I find that women clergy, because of their multi tasking abilities, can also be most vulnerable to being over functioners, may be most susceptible of burning out, yet are the least able to, or capable of, or perhaps reluctant to taking real time off.

    I also witness women clergy being victimized by the historical patriarchal system of the church and can get sabotaged, most of the time via angry comments or conversations, by men who have no sensitivity to this emotional system (many times threatened by just how capable they are) as well as women who seem to be still emotionally striving to get on or save their place on the ladder of acceptance set up in the patriarchal system. Women sabotaging women.

    Yet, percentage wise, there are more women who attend the Center than men. They seem to be more open to personal/professional growth. They are motivated to learn and are most aware of the all the struggles that I have mentioned. Centers that have women clergy I believe are healthier because they greatly influence in changing the conversation from content to emotional process and go deeper faster and more consistently.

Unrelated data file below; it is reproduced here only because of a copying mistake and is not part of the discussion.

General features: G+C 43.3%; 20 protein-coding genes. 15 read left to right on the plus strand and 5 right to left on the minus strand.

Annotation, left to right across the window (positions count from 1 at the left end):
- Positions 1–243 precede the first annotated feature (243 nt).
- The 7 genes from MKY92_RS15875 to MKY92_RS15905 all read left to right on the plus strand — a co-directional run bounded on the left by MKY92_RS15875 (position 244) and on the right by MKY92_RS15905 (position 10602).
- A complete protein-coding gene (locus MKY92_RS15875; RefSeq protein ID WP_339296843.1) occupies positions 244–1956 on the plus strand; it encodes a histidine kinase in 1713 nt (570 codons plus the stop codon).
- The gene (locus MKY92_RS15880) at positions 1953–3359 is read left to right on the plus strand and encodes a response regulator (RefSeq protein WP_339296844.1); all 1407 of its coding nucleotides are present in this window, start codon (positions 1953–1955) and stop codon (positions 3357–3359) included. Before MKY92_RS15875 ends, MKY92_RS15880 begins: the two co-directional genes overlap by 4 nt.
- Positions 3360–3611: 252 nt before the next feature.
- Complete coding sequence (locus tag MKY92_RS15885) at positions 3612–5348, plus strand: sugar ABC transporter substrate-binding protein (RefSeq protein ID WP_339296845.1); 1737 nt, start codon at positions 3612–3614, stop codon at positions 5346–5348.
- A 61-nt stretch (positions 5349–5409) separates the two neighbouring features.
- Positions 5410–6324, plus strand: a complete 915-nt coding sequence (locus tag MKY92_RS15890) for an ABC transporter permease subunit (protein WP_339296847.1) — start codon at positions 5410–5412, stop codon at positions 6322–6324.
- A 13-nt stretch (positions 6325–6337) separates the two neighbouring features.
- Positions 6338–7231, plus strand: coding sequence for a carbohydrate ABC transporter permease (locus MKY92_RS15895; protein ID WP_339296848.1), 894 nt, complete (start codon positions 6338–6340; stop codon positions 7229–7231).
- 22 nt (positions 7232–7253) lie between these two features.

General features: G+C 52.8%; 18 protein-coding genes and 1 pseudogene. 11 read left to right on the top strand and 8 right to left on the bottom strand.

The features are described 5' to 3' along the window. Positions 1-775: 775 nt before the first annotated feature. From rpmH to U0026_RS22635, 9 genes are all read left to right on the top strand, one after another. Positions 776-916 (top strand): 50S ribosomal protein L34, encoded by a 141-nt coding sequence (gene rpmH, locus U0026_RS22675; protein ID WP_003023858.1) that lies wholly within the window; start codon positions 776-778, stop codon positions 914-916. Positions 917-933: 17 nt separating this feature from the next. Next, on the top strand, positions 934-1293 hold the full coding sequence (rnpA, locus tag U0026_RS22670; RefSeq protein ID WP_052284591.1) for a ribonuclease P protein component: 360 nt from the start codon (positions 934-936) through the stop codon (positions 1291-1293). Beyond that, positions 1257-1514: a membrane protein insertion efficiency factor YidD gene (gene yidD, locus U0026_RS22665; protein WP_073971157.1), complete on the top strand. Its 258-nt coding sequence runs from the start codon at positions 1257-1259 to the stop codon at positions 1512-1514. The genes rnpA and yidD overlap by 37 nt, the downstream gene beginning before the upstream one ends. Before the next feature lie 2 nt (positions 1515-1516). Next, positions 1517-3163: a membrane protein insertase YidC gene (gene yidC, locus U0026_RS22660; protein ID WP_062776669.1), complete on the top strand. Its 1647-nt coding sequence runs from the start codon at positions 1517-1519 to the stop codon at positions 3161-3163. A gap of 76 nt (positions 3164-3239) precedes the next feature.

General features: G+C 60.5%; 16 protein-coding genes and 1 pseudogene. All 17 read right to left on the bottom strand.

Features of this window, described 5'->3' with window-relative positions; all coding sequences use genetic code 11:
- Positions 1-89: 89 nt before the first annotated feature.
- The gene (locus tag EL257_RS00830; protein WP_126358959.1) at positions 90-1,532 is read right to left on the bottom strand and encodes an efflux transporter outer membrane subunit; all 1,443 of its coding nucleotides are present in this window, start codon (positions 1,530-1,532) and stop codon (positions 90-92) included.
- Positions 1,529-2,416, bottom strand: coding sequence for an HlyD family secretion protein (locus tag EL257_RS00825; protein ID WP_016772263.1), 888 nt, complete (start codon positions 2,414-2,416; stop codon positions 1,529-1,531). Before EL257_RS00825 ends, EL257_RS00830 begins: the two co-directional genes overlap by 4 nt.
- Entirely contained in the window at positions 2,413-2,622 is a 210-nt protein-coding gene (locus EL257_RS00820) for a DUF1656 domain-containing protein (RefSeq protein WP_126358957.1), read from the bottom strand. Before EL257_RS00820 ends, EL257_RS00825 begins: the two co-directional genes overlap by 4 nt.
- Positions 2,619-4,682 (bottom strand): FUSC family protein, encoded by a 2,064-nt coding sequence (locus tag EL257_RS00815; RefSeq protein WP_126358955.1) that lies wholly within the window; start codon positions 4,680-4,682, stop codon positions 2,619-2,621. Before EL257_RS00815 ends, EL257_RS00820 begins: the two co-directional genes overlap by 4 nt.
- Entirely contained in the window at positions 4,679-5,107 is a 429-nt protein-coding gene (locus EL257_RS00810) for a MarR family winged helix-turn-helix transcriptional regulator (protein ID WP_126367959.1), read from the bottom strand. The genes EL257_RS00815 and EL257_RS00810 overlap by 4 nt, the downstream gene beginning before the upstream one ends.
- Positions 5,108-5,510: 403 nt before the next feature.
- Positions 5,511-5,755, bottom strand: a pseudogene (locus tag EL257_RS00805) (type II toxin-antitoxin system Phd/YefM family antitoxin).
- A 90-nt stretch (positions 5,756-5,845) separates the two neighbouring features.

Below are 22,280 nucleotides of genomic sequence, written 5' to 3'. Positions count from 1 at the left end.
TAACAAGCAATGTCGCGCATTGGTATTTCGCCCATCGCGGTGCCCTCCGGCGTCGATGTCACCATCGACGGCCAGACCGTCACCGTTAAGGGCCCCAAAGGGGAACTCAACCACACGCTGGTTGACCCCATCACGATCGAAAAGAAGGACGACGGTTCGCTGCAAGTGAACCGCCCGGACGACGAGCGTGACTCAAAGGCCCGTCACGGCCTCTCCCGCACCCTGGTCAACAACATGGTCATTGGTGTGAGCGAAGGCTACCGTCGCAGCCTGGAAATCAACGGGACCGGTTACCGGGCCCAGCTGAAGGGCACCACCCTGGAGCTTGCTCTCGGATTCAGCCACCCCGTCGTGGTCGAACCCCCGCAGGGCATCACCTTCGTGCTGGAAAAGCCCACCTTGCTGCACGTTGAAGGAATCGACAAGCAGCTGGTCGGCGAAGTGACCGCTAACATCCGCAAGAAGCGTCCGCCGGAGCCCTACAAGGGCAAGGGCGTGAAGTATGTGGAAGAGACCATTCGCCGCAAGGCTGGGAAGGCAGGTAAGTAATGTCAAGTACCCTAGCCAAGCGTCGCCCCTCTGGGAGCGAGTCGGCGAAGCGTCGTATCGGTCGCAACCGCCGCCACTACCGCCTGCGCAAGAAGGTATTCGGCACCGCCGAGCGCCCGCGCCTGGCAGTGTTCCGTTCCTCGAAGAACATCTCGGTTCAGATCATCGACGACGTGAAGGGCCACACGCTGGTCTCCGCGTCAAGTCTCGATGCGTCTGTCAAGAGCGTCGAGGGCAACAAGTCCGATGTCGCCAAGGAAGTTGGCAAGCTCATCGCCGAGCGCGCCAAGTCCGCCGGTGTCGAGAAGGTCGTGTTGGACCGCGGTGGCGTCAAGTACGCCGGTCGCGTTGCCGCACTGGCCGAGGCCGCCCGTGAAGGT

ie. Their influence is invaluable in our entire system.

    Guess this is first an affirmation of YOU, your work, and your influence and, along with that, all of the women clergy with whom I have had the great fortunate of knowing and from whom my life has been blessed.

    Thanks for stimulating my thoughts….peace.

    Reply
  2. Rebekah Simon-Peter

    Thanks for your insights, Bill, about women in ministry. Appreciate your work with the Centers for Pastoral Effectiveness too. The experience was a big part of my growth. Creating a Culture of Renewal has been blessed by your wisdom.

    Reply